Austerity watchers take note: the Prime Minister of Romania resigned today (Monday), the latest European leader felled by anti-austerity fury.
Romania was the receiver of a 20-billion euro loan in 2009, on condition of deep austerity cuts.
The euro has rallied on headlines that Greek politicians are getting down to the nitty-gritty, with reports they may be willing to cut 15,000 public sector jobs as part of the austerity package.
But the talk over the weekend was about the key player, Angela Merkel: is she more comfortable with letting Greece default?
Oh, she protests, telling German TV today that they will not allow a Greek bankruptcy.
But at the same time she is digging in her heels: she has insisted it's time for Greece to decide on whether they want in or out. No money without an austerity agreement, and all parties must sign off.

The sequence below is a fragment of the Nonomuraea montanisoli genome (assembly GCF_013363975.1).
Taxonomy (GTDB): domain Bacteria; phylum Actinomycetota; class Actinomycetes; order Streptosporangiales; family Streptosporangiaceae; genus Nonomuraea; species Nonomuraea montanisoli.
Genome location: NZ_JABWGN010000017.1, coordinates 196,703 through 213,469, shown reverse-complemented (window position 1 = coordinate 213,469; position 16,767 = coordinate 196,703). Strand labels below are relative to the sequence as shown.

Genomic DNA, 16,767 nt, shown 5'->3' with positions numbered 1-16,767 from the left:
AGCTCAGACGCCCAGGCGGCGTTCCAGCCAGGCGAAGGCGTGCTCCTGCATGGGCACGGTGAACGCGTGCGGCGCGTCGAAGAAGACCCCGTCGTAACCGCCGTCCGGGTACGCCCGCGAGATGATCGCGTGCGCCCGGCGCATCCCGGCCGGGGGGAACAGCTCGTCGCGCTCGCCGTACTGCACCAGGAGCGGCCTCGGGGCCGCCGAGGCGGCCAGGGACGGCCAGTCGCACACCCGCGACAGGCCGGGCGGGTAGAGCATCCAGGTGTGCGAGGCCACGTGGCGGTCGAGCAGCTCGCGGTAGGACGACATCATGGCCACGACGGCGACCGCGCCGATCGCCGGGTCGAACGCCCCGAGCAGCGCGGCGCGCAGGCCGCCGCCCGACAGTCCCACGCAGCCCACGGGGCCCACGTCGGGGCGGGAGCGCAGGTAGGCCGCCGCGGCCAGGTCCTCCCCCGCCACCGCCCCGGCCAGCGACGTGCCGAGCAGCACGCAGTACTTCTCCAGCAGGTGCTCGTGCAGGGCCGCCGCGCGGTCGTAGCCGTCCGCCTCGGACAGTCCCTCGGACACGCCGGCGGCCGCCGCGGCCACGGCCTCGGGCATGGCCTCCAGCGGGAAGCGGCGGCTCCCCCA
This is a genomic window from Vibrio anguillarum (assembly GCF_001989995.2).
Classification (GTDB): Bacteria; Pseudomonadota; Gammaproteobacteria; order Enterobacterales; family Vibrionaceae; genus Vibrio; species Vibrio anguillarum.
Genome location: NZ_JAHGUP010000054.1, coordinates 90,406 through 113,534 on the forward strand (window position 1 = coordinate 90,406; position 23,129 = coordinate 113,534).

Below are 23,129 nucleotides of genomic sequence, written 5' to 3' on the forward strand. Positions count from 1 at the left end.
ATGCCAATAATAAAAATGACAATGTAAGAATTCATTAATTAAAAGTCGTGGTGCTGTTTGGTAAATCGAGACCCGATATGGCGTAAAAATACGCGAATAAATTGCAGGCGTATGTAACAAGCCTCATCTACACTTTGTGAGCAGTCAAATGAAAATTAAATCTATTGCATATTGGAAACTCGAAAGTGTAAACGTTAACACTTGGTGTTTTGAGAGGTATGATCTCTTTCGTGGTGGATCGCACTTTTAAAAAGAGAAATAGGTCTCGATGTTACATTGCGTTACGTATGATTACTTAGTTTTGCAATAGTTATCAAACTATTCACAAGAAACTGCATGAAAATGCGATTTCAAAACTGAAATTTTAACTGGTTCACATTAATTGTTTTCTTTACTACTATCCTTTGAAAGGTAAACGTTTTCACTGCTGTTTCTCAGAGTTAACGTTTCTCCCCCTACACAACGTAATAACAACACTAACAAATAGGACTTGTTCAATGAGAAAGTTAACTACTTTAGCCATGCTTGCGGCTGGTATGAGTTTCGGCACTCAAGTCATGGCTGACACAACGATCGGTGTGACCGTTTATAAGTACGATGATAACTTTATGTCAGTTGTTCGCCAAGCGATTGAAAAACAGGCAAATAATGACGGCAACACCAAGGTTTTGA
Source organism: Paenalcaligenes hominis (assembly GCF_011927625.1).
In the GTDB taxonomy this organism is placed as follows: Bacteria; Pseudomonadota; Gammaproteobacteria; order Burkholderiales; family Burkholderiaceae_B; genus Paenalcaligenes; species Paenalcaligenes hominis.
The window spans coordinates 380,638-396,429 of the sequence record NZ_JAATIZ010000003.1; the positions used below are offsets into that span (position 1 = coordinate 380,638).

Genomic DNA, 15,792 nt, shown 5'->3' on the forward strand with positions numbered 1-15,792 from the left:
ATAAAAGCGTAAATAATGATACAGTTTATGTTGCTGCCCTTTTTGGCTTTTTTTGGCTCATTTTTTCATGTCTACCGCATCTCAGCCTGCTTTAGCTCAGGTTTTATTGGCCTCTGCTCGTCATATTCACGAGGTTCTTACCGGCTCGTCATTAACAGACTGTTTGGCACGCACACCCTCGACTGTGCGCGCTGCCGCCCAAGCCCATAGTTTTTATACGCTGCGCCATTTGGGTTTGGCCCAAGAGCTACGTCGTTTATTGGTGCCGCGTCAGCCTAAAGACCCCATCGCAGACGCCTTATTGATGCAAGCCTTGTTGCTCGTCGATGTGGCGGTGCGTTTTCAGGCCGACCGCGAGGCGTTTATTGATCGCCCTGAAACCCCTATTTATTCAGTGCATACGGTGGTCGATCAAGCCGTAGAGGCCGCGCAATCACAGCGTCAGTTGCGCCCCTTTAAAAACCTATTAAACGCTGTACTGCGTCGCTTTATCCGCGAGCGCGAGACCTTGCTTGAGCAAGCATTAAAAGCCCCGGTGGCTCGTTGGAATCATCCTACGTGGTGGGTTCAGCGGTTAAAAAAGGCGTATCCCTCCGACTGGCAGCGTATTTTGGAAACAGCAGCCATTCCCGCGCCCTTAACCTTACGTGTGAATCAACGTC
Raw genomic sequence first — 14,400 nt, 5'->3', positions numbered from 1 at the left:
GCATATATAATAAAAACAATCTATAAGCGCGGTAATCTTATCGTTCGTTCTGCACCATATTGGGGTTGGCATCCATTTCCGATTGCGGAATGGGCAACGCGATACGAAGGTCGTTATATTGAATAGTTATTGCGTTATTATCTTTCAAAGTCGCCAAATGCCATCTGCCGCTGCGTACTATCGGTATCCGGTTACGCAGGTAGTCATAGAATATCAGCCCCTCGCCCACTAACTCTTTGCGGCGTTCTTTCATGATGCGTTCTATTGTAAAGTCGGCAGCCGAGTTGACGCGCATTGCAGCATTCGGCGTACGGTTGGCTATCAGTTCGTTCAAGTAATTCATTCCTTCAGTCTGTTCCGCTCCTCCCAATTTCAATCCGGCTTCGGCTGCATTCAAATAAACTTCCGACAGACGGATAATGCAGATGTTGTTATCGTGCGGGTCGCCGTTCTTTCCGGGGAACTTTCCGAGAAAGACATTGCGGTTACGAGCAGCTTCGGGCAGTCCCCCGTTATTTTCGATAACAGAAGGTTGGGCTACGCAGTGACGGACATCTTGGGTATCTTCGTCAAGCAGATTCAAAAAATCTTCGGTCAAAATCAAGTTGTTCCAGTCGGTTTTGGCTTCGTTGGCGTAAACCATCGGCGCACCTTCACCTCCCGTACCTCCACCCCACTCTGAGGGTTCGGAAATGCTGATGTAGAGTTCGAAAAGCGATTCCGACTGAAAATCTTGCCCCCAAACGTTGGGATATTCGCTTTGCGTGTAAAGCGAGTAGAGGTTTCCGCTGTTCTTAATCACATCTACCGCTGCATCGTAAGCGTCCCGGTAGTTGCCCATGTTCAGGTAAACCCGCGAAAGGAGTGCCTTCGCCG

It's not just Merkel insisting on getting the Greeks to agree on a painful austerity budget. She has also floated a trial balloon for the EU to take over control of the Greek budget.
The Greeks, obviously, do not want to do that. They may simply choose to default. Surely Merkel must understand that the probability of a default has risen.
Merkel seems to be calculating that a Greek default might not be all that disruptive. The stock and bond markets seem not to be so worried, and the banking system is certainly in stronger shape than it was three months ago. But is it sufficiently strong?
If all this is a comfort to you, you should hear the response of the inimitable Art Cashin, who, after I presented the above thesis to him, said: "Merkel may be increasingly comfortable, but they were all comfortable before Lehman Brothers."
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